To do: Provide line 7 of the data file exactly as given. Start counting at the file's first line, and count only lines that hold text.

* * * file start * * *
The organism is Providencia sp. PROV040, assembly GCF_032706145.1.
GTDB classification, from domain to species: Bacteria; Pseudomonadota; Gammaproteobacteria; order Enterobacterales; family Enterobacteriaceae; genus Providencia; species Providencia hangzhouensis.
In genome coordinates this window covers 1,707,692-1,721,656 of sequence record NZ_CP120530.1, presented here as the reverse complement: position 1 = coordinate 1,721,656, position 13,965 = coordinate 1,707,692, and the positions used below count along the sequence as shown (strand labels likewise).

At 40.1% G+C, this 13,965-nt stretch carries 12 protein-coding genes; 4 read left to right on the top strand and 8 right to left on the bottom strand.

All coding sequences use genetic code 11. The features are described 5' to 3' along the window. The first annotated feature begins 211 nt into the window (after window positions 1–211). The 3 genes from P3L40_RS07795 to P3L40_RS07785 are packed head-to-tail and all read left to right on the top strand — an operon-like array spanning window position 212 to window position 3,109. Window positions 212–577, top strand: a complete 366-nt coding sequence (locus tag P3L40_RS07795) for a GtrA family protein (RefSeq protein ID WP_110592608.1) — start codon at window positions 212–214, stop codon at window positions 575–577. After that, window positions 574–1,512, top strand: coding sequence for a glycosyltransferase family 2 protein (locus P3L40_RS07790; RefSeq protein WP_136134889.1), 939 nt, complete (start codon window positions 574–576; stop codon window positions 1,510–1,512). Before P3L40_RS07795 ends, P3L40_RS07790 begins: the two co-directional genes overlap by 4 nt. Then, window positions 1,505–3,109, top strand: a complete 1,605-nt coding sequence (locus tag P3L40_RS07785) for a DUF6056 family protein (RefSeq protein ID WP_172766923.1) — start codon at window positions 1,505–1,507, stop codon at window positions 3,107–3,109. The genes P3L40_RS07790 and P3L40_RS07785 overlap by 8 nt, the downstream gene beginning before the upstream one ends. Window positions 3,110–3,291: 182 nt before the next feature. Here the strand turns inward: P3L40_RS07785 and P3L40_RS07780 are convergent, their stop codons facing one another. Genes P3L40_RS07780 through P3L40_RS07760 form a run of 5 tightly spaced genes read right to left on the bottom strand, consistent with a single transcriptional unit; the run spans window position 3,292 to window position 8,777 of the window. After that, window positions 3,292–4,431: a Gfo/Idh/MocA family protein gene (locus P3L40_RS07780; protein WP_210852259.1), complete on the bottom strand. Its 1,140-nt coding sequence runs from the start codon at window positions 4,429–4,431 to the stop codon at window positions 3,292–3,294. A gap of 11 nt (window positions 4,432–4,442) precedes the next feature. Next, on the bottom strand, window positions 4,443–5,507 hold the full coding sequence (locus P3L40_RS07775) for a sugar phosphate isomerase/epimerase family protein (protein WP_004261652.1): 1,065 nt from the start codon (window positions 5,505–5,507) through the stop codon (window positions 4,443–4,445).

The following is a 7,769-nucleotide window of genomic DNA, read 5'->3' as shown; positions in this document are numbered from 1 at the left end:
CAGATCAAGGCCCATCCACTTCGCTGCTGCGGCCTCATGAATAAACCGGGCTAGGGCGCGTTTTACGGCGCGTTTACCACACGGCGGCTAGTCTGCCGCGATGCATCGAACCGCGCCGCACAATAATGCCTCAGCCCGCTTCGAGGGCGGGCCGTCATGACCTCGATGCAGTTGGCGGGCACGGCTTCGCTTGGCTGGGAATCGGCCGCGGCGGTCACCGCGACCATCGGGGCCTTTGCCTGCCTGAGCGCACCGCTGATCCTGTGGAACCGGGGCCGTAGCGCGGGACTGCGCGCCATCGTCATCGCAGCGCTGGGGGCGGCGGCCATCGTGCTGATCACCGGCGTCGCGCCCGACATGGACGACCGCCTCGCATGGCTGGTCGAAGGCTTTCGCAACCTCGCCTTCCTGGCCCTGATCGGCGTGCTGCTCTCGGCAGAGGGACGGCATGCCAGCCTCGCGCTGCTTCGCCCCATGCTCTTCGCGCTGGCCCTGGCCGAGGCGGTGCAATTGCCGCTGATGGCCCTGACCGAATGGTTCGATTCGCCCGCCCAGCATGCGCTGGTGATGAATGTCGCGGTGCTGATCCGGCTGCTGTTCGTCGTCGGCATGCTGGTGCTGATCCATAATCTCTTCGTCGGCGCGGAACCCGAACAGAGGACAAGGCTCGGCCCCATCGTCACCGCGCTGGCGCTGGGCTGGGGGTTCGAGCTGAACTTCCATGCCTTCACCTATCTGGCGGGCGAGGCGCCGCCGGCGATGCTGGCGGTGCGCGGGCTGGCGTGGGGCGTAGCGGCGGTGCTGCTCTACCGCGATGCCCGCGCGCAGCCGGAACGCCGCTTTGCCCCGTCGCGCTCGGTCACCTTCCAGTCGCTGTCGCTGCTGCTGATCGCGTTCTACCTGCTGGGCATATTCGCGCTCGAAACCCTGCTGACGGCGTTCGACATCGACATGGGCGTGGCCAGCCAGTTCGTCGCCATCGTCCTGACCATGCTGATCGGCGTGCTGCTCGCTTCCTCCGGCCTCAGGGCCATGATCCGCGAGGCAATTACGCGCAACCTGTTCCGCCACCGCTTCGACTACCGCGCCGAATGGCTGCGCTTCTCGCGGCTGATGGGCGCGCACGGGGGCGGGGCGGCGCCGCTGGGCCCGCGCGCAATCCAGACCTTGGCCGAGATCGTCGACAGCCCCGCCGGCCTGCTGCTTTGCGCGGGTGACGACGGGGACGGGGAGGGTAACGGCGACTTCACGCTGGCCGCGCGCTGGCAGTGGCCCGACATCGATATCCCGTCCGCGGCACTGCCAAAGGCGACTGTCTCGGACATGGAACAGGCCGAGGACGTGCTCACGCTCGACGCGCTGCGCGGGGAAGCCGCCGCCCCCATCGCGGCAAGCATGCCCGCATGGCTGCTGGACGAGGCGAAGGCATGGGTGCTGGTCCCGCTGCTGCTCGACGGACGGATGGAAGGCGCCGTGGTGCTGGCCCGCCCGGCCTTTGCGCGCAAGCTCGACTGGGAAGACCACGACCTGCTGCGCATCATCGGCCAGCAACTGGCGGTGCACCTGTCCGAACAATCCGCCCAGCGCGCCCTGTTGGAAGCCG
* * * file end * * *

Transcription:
CAGATCAAGGCCCATCCACTTCGCTGCTGCGGCCTCATGAATAAACCGGGCTAGGGCGCGTTTTACGGCGCGTTTACCACACGGCGGCTAGTCTGCCGCGATGCATCGAACCGCGCCGCACAATAATGCCTCAGCCCGCTTCGAGGGCGGGCCGTCATGACCTCGATGCAGTTGGCGGGCACGGCTTCGCTTGGCTGGGAATCGGCCGCGGCGGTCACCGCGACCATCGGGGCCTTTGCCTGCCTGAGCGCACCGCTGATCCTGTGGAACCGGGGCCGTAGCGCGGGACTGCGCGCCATCGTCATCGCAGCGCTGGGGGCGGCGGCCATCGTGCTGATCACCGGCGTCGCGCCCGACATGGACGACCGCCTCGCATGGCTGGTCGAAGGCTTTCGCAACCTCGCCTTCCTGGCCCTGATCGGCGTGCTGCTCTCGGCAGAGGGACGGCATGCCAGCCTCGCGCTGCTTCGCCCCATGCTCTTCGCGCTGGCCCTGGCCGAGGCGGTGCAATTGCCGCTGATGGCCCTGACCGAATGGTTCGATTCGCCCGCCCAGCATGCGCTGGTGATGAATGTCGCGGTGCTGATCCGGCTGCTGTTCGTCGTCGGCATGCTGGTGCTGATCCATAATCTCTTCGTCGGCGCGGAACCCGAACAGAGGACAAGGCTCGGCCCCATCGTCACCGCGCTGGCGCTGGGCTGGGGGTTCGAGCTGAACTTCCATGCCTTCACCTATCTGGCGGGCGAGGCGCCGCCGGCGATGCTGGCGGTGCGCGGGCTGGCGTGGGGCGTAGCGGCGGTGCTGCTCTACCGCGATGCCCGCGCGCAGCCGGAACGCCGCTTTGCCCCGTCGCGCTCGGTCACCTTCCAGTCGCTGTCGCTGCTGCTGATCGCGTTCTACCTGCTGGGCATATTCGCGCTCGAAACCCTGCTGACGGCGTTCGACATCGACATGGGCGTGGCCAGCCAGTTCGTCGCCATCGTCCTGACCATGCTGATCGGCGTGCTGCTCGCTTCCTCCGGCCTCAGGGCCATGATCCGCGAGGCAATTACGCGCAACCTGTTCCGCCACCGCTTCGACTACCGCGCCGAATGGCTGCGCTTCTCGCGGCTGATGGGCGCGCACGGGGGCGGGGCGGCGCCGCTGGGCCCGCGCGCAATCCAGACCTTGGCCGAGATCGTCGACAGCCCCGCCGGCCTGCTGCTTTGCGCGGGTGACGACGGGGACGGGGAGGGTAACGGCGACTTCACGCTGGCCGCGCGCTGGCAGTGGCCCGACATCGATATCCCGTCCGCGGCACTGCCAAAGGCGACTGTCTCGGACATGGAACAGGCCGAGGACGTGCTCACGCTCGACGCGCTGCGCGGGGAAGCCGCCGCCCCCATCGCGGCAAGCATGCCCGCATGGCTGCTGGACGAGGCGAAGGCATGGGTGCTGGTCCCGCTGCTGCTCGACGGACGGATGGAAGGCGCCGTGGTGCTGGCCCGCCCGGCCTTTGCGCGCAAGCTCGACTGGGAAGACCACGACCTGCTGCGCATCATCGGCCAGCAACTGGCGGTGCACCTGTCCGAACAATCCGCCCAGCGCGCCCTGTTGGAAGCCG